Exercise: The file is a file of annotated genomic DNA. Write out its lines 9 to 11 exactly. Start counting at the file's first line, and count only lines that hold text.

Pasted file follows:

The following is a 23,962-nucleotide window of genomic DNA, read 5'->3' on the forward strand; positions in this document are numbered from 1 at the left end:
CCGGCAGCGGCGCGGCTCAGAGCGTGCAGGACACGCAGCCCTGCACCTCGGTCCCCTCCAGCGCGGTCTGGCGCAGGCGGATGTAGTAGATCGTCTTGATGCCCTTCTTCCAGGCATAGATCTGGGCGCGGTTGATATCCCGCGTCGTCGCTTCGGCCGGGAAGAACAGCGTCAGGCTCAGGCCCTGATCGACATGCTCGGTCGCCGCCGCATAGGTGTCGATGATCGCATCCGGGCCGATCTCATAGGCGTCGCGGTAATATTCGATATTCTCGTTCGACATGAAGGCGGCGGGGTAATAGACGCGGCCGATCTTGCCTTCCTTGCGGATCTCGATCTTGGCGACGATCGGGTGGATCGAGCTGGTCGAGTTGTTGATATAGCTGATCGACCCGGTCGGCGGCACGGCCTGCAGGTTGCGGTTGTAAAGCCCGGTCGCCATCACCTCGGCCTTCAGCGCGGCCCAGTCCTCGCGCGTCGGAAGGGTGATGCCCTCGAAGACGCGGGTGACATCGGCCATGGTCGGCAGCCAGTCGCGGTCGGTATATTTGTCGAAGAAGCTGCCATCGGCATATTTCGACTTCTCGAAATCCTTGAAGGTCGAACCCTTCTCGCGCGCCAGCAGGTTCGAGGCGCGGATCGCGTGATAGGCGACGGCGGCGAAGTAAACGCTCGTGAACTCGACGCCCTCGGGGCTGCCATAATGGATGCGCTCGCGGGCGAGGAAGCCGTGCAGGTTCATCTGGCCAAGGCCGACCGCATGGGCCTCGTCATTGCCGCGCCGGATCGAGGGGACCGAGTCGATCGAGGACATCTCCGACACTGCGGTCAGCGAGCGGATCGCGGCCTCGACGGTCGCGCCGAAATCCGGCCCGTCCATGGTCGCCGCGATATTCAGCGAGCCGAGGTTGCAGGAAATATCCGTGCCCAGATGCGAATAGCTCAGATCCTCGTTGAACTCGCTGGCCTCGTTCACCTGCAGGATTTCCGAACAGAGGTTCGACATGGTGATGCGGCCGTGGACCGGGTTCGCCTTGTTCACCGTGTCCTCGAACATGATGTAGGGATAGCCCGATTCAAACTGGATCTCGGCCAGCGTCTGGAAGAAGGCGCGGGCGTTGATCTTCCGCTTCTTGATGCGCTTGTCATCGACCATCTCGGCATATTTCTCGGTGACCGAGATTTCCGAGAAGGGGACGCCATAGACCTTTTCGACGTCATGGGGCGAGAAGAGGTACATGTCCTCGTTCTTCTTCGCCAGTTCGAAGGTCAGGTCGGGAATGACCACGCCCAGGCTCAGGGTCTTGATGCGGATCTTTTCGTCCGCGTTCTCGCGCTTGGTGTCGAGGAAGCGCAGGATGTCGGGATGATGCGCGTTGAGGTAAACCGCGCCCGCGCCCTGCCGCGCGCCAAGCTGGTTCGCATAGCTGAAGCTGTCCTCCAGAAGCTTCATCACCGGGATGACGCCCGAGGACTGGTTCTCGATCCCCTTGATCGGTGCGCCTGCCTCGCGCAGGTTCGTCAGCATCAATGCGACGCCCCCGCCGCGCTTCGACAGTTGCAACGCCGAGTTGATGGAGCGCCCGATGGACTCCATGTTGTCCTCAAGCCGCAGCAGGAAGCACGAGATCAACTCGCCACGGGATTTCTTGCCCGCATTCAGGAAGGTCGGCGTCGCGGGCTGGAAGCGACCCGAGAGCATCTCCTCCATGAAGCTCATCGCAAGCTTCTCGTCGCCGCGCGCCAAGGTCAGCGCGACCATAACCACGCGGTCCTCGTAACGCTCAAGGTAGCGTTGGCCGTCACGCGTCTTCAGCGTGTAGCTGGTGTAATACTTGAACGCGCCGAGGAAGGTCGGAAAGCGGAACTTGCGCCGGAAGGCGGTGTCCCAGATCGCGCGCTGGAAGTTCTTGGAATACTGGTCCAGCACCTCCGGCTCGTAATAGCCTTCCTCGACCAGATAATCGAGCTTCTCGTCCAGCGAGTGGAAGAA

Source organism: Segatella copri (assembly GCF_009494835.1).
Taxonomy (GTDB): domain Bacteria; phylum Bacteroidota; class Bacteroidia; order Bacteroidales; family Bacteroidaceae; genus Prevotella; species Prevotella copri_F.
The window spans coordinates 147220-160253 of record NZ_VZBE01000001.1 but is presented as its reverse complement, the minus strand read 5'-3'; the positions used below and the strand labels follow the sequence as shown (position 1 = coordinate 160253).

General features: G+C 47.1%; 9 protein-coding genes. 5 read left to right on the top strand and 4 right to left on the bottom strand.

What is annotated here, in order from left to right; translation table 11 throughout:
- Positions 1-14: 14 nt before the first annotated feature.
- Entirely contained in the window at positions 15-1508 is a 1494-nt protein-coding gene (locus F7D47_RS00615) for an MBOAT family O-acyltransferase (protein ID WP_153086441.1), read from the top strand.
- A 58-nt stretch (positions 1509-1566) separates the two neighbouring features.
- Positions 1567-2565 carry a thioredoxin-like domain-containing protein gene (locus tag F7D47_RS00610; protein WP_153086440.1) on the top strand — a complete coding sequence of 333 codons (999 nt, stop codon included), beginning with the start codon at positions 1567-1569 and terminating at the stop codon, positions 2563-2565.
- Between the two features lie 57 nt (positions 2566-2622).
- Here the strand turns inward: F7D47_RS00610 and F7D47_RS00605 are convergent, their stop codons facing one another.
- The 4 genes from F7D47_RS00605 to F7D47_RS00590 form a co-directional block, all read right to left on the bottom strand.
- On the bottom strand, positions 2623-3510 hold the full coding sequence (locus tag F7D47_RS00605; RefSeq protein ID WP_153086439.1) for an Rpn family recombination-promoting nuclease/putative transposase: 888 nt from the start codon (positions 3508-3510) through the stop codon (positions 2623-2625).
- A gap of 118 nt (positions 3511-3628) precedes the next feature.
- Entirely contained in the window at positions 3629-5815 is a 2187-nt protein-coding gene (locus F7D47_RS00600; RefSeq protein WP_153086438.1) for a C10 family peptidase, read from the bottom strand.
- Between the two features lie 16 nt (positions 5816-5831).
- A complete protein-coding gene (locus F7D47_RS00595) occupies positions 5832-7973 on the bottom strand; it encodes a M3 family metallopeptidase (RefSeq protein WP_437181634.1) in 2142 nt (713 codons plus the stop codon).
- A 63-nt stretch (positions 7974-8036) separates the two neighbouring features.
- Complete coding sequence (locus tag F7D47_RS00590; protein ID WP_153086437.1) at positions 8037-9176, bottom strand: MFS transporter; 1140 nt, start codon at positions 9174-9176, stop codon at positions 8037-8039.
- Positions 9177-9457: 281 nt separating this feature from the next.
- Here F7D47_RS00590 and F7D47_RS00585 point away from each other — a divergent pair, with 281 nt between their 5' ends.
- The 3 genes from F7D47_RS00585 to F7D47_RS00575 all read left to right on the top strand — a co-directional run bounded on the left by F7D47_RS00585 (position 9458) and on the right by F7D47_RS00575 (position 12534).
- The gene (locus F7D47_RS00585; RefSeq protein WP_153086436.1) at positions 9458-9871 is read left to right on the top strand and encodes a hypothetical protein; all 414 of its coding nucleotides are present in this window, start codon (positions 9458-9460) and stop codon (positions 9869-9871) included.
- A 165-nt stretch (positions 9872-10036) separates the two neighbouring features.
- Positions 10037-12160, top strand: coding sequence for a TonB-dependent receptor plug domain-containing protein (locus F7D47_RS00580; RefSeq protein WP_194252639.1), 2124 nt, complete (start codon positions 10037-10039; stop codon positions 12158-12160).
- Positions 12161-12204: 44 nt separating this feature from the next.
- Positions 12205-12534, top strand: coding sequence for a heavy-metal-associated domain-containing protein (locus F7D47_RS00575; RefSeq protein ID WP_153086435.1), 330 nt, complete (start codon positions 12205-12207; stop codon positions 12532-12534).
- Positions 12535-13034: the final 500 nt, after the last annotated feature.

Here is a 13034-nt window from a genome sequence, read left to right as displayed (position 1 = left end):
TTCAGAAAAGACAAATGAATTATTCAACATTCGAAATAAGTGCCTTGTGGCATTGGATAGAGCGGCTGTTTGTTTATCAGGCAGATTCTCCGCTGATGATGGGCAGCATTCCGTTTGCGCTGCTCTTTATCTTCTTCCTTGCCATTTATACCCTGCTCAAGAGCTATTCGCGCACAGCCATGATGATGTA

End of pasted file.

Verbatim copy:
- Entirely contained in the window at positions 15-1508 is a 1494-nt protein-coding gene (locus F7D47_RS00615) for an MBOAT family O-acyltransferase (protein ID WP_153086441.1), read from the top strand.
- A 58-nt stretch (positions 1509-1566) separates the two neighbouring features.
- Positions 1567-2565 carry a thioredoxin-like domain-containing protein gene (locus tag F7D47_RS00610; protein WP_153086440.1) on the top strand — a complete coding sequence of 333 codons (999 nt, stop codon included), beginning with the start codon at positions 1567-1569 and terminating at the stop codon, positions 2563-2565.